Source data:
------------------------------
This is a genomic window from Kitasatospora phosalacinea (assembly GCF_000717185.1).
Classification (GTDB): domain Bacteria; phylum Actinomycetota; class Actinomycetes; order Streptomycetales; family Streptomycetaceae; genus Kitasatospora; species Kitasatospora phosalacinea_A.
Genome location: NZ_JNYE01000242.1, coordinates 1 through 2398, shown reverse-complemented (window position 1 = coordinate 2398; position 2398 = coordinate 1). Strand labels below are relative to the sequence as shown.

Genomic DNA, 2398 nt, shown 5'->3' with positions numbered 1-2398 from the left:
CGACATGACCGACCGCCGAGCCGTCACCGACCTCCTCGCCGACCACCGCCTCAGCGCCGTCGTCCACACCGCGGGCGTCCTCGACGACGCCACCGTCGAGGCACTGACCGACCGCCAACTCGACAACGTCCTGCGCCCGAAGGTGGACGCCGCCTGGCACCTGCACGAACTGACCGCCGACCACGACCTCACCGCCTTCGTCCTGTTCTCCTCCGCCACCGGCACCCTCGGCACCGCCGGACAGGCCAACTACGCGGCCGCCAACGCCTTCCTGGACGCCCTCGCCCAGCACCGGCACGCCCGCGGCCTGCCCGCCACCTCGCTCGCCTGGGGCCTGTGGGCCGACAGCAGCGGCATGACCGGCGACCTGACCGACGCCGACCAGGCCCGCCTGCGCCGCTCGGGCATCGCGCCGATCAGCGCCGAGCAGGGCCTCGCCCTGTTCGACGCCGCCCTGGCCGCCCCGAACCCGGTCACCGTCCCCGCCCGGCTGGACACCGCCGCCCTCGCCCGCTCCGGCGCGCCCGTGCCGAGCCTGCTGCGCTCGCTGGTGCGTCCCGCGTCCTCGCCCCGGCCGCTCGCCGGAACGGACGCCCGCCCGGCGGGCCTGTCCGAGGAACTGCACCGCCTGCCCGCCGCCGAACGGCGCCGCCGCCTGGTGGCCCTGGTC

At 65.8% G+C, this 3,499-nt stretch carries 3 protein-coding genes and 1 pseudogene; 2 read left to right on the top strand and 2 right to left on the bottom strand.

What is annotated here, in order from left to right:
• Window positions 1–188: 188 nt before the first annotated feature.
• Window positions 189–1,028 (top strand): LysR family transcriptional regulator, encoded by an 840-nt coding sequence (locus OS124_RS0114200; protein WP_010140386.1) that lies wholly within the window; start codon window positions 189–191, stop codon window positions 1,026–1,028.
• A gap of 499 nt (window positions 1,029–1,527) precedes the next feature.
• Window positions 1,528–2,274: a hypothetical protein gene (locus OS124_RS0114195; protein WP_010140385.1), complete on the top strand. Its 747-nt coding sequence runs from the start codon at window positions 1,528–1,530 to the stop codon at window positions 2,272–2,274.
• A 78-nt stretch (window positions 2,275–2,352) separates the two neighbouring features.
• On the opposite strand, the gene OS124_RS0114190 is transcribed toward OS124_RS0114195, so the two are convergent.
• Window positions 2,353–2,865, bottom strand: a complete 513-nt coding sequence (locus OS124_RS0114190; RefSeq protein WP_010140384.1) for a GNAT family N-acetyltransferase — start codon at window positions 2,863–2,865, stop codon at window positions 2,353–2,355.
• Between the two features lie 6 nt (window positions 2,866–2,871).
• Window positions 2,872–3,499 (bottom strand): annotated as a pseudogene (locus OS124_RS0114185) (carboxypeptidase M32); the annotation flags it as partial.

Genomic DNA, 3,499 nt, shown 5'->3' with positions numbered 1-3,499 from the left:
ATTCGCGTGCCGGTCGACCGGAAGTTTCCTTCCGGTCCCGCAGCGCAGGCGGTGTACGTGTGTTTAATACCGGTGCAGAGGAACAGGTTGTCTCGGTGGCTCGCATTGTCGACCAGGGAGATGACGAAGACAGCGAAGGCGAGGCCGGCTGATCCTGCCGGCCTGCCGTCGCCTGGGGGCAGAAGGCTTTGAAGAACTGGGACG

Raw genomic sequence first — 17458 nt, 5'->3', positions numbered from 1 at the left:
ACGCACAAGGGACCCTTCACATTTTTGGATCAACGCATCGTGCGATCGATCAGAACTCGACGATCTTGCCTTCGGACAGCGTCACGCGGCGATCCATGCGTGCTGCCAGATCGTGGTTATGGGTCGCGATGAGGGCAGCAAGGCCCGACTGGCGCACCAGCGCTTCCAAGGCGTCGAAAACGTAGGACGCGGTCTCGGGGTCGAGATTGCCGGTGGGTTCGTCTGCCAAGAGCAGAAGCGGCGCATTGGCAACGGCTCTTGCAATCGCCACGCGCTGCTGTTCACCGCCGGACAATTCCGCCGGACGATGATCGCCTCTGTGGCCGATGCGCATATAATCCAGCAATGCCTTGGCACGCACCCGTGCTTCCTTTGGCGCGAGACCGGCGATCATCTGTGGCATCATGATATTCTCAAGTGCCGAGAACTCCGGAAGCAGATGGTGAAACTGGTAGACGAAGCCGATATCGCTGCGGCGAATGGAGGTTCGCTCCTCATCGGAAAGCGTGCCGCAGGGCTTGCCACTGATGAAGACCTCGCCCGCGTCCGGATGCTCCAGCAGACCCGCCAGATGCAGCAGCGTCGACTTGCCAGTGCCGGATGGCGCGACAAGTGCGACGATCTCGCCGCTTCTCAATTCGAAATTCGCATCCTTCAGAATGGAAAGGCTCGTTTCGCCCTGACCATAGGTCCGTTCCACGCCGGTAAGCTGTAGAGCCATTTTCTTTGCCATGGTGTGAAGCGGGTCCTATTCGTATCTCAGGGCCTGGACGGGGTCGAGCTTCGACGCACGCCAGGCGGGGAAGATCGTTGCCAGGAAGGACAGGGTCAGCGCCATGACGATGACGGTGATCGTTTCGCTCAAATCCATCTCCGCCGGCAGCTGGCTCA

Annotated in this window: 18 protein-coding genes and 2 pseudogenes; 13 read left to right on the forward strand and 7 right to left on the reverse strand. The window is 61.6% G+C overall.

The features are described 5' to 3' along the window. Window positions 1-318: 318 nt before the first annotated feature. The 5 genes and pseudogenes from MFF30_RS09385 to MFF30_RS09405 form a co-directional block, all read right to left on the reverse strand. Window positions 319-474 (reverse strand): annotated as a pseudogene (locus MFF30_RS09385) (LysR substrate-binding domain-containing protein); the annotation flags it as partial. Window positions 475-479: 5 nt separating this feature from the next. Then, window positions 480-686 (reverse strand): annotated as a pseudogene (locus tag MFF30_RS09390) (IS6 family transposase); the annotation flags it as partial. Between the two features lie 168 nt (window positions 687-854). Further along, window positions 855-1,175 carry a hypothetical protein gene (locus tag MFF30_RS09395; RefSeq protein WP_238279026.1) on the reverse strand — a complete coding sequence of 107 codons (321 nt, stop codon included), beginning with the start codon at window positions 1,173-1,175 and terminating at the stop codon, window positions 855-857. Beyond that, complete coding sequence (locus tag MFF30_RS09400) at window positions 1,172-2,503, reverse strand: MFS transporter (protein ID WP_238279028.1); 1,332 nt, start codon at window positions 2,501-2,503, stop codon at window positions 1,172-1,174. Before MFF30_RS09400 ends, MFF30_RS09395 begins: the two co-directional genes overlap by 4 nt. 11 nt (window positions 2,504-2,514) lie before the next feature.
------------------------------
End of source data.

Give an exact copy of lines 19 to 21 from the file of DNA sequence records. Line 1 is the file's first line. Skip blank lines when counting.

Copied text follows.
Raw genomic sequence first — 17458 nt, 5'->3', positions numbered from 1 at the left:
ACGCACAAGGGACCCTTCACATTTTTGGATCAACGCATCGTGCGATCGATCAGAACTCGACGATCTTGCCTTCGGACAGCGTCACGCGGCGATCCATGCGTGCTGCCAGATCGTGGTTATGGGTCGCGATGAGGGCAGCAAGGCCCGACTGGCGCACCAGCGCTTCCAAGGCGTCGAAAACGTAGGACGCGGTCTCGGGGTCGAGATTGCCGGTGGGTTCGTCTGCCAAGAGCAGAAGCGGCGCATTGGCAACGGCTCTTGCAATCGCCACGCGCTGCTGTTCACCGCCGGACAATTCCGCCGGACGATGATCGCCTCTGTGGCCGATGCGCATATAATCCAGCAATGCCTTGGCACGCACCCGTGCTTCCTTTGGCGCGAGACCGGCGATCATCTGTGGCATCATGATATTCTCAAGTGCCGAGAACTCCGGAAGCAGATGGTGAAACTGGTAGACGAAGCCGATATCGCTGCGGCGAATGGAGGTTCGCTCCTCATCGGAAAGCGTGCCGCAGGGCTTGCCACTGATGAAGACCTCGCCCGCGTCCGGATGCTCCAGCAGACCCGCCAGATGCAGCAGCGTCGACTTGCCAGTGCCGGATGGCGCGACAAGTGCGACGATCTCGCCGCTTCTCAATTCGAAATTCGCATCCTTCAGAATGGAAAGGCTCGTTTCGCCCTGACCATAGGTCCGTTCCACGCCGGTAAGCTGTAGAGCCATTTTCTTTGCCATGGTGTGAAGCGGGTCCTATTCGTATCTCAGGGCCTGGACGGGGTCGAGCTTCGACGCACGCCAGGCGGGGAAGATCGTTGCCAGGAAGGACAGGGTCAGCGCCATGACGATGACGGTGATCGTTTCGCTCAAATCCATCTCCGCCGGCAGCTGGCTCA

Annotated in this window: 18 protein-coding genes and 2 pseudogenes; 13 read left to right on the forward strand and 7 right to left on the reverse strand. The window is 61.6% G+C overall.